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Whither the Unemployment Benefits Extension?

February 22, 2010 - by Donny Shaw

According to the National Employment Law Project (NELP), 1.2 million unemployed Americans will run out of unemployment insurance benefits in March if Congress fails to pass a new extension. Yet, as the Democrats pared down their jobs bill to get it the support it would need to pass through the Senate, an extension of unemployment benefits was one of the things that was thrown by the wayside.

Later this week, Senate Majority Leader Harry Reid [D, NV] is expected to bring an extension to the floor for a vote, but it will be absurdly small, lasting only 15 days. That won’t do anything to change the fact that, as the unemployment rate remains stuck at 10 percent, more than a million unemployed Americans will be cut off from federal aid next month.

Unemployment insurance advocates are pushing for a much longer extension, possibly lasting as long as 12 months. Besides the lifeline that the benefits provide for unemployed workers, advocates point to their stimulative effect on the economy. “The Congressional Budget Office estimates that UI benefits generate up to $1.90 in GDP per every dollar spent, making the UI provisions the most cost-effective policy for stimulus efforts in 2010,” NELP writes. “According to the Economic Policy Institute, extending the ARRA’s provisions for the duration of 2010 would generate an additional 800,000 needed jobs, since safety net spending results in greater disposable income for recipients to use on goods and services.” NELP estimates that without long-term congressional action, 5 million Americans will run out of unemployment insurance benefits by June.

So, why is Sen. Reid pushing such a small extension? Arthur Delaney for Huffington Post reports:

Since there’s no real opposition to extending benefits — not even from Republicans — NELP’s Conti suspects Reid wants to keep UI separate in order to use it as a vehicle for future jobs measures.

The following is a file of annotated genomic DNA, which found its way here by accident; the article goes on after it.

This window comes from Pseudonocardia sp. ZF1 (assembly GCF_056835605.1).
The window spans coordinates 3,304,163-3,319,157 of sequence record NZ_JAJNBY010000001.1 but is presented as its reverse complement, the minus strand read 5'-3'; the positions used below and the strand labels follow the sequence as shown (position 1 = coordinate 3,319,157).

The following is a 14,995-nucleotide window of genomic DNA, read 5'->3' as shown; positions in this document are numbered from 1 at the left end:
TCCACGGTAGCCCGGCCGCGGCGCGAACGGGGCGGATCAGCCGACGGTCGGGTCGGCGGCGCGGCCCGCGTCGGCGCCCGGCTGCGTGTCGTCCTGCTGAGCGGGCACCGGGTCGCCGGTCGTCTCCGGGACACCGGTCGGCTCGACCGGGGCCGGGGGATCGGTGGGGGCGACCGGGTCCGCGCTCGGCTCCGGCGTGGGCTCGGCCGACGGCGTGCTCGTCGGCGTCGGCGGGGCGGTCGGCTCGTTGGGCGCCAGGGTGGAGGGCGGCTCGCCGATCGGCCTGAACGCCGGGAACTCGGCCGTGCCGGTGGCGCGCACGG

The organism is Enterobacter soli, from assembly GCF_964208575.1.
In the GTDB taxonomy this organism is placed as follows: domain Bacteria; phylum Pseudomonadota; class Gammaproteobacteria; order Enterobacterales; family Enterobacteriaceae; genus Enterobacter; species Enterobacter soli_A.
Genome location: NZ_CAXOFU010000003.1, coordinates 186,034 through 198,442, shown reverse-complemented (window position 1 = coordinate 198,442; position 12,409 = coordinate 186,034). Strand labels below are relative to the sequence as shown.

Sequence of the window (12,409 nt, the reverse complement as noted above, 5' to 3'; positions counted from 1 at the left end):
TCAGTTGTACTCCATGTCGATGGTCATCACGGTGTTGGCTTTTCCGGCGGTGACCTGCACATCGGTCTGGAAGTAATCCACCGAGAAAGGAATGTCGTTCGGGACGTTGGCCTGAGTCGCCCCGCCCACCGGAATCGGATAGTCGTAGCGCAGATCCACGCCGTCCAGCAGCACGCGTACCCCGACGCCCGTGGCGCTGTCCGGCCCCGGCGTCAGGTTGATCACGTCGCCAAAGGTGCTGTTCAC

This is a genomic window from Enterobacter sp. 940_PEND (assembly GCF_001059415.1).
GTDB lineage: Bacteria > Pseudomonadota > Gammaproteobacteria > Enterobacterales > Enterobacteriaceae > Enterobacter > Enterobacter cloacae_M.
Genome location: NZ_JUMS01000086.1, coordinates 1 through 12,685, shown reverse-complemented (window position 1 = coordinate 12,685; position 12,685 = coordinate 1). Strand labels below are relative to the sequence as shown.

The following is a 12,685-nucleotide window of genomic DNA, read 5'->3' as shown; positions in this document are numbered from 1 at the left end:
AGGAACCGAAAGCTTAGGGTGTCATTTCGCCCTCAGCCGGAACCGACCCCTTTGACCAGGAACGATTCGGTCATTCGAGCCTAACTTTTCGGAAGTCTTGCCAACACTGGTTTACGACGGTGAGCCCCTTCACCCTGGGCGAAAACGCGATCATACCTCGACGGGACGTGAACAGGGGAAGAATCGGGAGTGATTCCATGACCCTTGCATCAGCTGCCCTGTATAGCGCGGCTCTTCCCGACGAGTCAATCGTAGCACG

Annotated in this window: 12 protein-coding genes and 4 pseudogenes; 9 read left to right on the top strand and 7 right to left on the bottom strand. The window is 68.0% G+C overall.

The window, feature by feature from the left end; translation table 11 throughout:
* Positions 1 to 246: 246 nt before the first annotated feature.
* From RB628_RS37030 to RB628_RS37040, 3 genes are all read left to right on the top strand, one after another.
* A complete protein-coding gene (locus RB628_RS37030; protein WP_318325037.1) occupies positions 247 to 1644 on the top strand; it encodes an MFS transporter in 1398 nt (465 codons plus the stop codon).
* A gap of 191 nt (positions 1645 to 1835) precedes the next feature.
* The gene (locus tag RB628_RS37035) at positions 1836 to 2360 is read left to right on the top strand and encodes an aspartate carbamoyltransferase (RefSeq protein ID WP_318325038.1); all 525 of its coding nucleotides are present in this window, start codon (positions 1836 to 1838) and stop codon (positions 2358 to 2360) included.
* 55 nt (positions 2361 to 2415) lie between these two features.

“If Senator Reid’s office is doing this so they can continue to have a legislative vehicle to move the rest of their jobs agenda, it’s very, very shortsighted in terms of what the unemployed need, as well as what state agencies need,” said Conti. “It will be a disaster for everybody.”

In other words, Reid may be using the 15-day extension to create the need for another extension in a couple of weeks so that he can attach to it any provisions that he fails to move in the “jobs bill.”

But this strategy clearly risks the long-term extension not getting done before the short, 15-day extension expires. As we learned in October — the last time Congress debated extending unemployment benefits — the whole process can easily get dragged out for more than a month, and probably will be. The bill Congress was debating in October ended up being passed in the Senate by a unanimous 98-0 vote. There was no Republican opposition to the extension then, but the Republicans still managed to delay final passage of the bill for more than a month by repeatedly objecting to unanimous consent agreements and forcing extended debate periods.

As the final vote on passage in October made clear, it’s a strategy that was used to eat up the majority party’s time more than it was to thwart the actual unemployment measure. And with the Democrats still trying to do health care, financial reform, and other things the Republicans oppose, you can bet that the Republicans will once again use this opportunity to stall the Senate’s work as long as they can. Especially, if Reid adds other, potentially contentious jobs provisions to the long-term extension.

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